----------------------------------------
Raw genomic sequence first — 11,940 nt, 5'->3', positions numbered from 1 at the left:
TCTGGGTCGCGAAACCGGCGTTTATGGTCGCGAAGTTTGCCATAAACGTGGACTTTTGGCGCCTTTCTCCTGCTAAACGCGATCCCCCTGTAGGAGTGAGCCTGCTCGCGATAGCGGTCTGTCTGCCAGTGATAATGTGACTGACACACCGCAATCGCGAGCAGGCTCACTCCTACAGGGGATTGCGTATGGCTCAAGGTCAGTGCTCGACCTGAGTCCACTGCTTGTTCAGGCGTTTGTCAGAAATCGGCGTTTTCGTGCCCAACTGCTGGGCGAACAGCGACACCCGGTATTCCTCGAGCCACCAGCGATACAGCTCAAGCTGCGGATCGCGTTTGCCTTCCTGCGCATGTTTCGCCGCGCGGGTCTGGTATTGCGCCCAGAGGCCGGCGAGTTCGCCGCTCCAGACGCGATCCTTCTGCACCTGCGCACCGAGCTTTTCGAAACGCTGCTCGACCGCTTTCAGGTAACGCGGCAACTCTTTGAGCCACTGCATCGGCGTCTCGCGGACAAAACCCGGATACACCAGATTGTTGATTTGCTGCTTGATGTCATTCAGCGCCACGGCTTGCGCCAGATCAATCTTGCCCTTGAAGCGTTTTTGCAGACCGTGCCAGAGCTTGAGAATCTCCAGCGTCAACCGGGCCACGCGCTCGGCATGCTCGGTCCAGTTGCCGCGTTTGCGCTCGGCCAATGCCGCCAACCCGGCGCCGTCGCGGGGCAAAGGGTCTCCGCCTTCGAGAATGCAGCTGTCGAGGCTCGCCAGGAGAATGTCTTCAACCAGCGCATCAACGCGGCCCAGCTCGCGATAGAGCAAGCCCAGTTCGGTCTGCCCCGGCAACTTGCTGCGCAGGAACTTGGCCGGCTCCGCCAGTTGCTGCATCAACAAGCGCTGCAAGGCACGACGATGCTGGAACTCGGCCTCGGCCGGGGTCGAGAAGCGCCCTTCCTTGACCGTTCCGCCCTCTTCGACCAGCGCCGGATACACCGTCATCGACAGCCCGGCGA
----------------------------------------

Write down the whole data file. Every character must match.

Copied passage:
Raw genomic sequence first — 11,940 nt, 5'->3', positions numbered from 1 at the left:
TCTGGGTCGCGAAACCGGCGTTTATGGTCGCGAAGTTTGCCATAAACGTGGACTTTTGGCGCCTTTCTCCTGCTAAACGCGATCCCCCTGTAGGAGTGAGCCTGCTCGCGATAGCGGTCTGTCTGCCAGTGATAATGTGACTGACACACCGCAATCGCGAGCAGGCTCACTCCTACAGGGGATTGCGTATGGCTCAAGGTCAGTGCTCGACCTGAGTCCACTGCTTGTTCAGGCGTTTGTCAGAAATCGGCGTTTTCGTGCCCAACTGCTGGGCGAACAGCGACACCCGGTATTCCTCGAGCCACCAGCGATACAGCTCAAGCTGCGGATCGCGTTTGCCTTCCTGCGCATGTTTCGCCGCGCGGGTCTGGTATTGCGCCCAGAGGCCGGCGAGTTCGCCGCTCCAGACGCGATCCTTCTGCACCTGCGCACCGAGCTTTTCGAAACGCTGCTCGACCGCTTTCAGGTAACGCGGCAACTCTTTGAGCCACTGCATCGGCGTCTCGCGGACAAAACCCGGATACACCAGATTGTTGATTTGCTGCTTGATGTCATTCAGCGCCACGGCTTGCGCCAGATCAATCTTGCCCTTGAAGCGTTTTTGCAGACCGTGCCAGAGCTTGAGAATCTCCAGCGTCAACCGGGCCACGCGCTCGGCATGCTCGGTCCAGTTGCCGCGTTTGCGCTCGGCCAATGCCGCCAACCCGGCGCCGTCGCGGGGCAAAGGGTCTCCGCCTTCGAGAATGCAGCTGTCGAGGCTCGCCAGGAGAATGTCTTCAACCAGCGCATCAACGCGGCCCAGCTCGCGATAGAGCAAGCCCAGTTCGGTCTGCCCCGGCAACTTGCTGCGCAGGAACTTGGCCGGCTCCGCCAGTTGCTGCATCAACAAGCGCTGCAAGGCACGACGATGCTGGAACTCGGCCTCGGCCGGGGTCGAGAAGCGCCCTTCCTTGACCGTTCCGCCCTCTTCGACCAGCGCCGGATACACCGTCATCGACAGCCCGGCGA